Marital Separation

Have You Recently Been Separated From Your Partner and Family?

If you have been separated from your family against your wishes, you are probably feeling a mixture of emotions including: shock, disbelief, anger, remorse, sorrow and sadness. If these painful feelings override your common sense you might say and do things that make your situation even worse. You may desperately attempt to return to your family as soon as possible or punish them for rejecting you.

During this difficult time there are a number of things you should and shouldn’t do. 

Making Changes

When relationships collapse it’s common for people to blame their partners.  It takes courage to admit you may have said and done things that damaged your relationship as well.  You will likely repeat the same pattern in the future no matter who you are with until you learn greater self-control. Counselling can help you with this.

Remember, that a family crisis is a short term event that represents a turning point.  Be pro-active and get counselling to deal with your emotions during this challenging time.

Things that will make the situation worse!


  • Harass your partner by telephone, mail or in person, either at home or at work.

  • Threaten to harm your partner, the children or yourself.

  • Pressure relatives and friends to “talk some sense into your partner.”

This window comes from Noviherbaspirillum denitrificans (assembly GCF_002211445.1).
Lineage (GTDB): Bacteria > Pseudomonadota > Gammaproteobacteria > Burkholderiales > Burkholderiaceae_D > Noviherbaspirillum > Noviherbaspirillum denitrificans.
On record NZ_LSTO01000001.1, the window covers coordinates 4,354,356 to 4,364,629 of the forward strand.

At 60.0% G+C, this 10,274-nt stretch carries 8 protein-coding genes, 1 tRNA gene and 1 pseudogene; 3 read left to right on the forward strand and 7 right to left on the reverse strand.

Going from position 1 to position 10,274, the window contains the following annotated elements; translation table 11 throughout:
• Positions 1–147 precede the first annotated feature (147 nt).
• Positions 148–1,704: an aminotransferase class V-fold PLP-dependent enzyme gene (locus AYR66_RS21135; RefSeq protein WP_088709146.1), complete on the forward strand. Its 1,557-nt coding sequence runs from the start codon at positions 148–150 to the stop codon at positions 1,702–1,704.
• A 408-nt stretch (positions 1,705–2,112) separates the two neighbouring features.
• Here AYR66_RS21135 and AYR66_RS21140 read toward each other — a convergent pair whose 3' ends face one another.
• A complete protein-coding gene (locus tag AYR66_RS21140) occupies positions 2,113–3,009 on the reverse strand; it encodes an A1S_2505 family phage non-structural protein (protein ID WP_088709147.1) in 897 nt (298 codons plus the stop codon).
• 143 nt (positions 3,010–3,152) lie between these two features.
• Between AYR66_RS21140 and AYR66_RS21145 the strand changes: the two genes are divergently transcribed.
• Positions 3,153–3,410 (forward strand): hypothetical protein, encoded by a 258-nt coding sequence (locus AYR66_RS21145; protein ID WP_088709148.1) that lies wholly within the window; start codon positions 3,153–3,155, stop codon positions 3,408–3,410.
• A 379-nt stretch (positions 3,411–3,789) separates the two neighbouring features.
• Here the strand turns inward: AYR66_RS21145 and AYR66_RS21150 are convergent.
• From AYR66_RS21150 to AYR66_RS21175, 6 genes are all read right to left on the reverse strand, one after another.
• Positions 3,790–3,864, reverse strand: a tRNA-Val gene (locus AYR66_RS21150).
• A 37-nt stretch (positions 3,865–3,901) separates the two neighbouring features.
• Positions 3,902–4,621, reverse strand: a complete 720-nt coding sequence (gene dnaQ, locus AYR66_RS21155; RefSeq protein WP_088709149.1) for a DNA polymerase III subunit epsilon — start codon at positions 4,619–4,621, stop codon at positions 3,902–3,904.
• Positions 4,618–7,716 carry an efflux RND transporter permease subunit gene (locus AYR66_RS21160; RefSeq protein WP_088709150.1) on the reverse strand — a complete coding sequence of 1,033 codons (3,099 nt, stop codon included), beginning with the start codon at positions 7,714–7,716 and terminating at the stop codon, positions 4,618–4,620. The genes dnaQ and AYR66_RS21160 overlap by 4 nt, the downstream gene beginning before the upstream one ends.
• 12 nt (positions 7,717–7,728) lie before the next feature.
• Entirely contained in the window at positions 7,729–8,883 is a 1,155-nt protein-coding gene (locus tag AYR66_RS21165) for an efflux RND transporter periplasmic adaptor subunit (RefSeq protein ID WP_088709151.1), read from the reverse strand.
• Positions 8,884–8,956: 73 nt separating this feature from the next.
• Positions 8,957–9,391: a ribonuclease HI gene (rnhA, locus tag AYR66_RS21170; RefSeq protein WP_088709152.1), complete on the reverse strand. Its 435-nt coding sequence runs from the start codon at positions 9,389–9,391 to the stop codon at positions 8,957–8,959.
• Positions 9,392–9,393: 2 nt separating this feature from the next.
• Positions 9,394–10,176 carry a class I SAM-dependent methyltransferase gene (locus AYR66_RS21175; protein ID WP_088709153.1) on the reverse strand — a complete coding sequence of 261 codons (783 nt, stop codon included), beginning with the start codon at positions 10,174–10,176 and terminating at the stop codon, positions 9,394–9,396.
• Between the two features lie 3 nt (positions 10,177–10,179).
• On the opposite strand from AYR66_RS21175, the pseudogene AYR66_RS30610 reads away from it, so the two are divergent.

• Use the children to manipulate your partner.

  • Push for a quick decision.

  • Withhold money for household bills.

  • Act up until you get arrested.

  • Quit your job and leave the area.

  • Take your frustration out on police officers or other authority figures.

These actions will cause your partner to have even harder feelings and may result in a permanent separation. 

Things that will improve the situation
for you and your family.


  • Seek counselling to help you deal with the crisis more effectively.

  • Join a treatment group, if you need to, such as Alcoholics, Narcotics, or Gamblers Anonymous (Check the phone book for listings.)

  • Obey restraining orders and other legal obligations.

  • If there is no restraining order, write one letter to your partner stating that you wish to patch things up then…

  • Leave your partner alone to decide when your next contact will be.

  • Accept the fact that empty promises will not solve anything and only constructive actions can help now.

  • Live up to all of your commitments. Be prompt and polite.

  • Keep working. Pay the bills. Keep yourself and your place clean.

  • Find out where you can obtain marital counseling and pay for it if you can. 

  • Find a support group for separated/divorced people. Contact your local Mental Health Clinic or Community Information Centre for information.

  • If you get back together, follow through on your promise to obtain professional help as a couple or individually.

Internet Resources: 

Edmonton - Alberta

Anger Management Online

Recommended Books:

Used as a guide by support groups for separated and divorced people, Rebuilding: When Your Relationship Ends by Bruce Fisher et al, helps reduce the suffering associated with returning to singlehood. Main points.


What counts in
making a happy
marriage is not
so much how
compatible you
are, but how you
deal with
Leo Tolstoy




Divorce is like an
Sometimes it's
necessary but it
should be avoided
if at all possible
because it brings
about a

Bill Doherty

Divorce is one of the
most financially
traumatic things you
can go through.
Money spent on
getting mad or
getting even is
money wasted.

Richard Wagner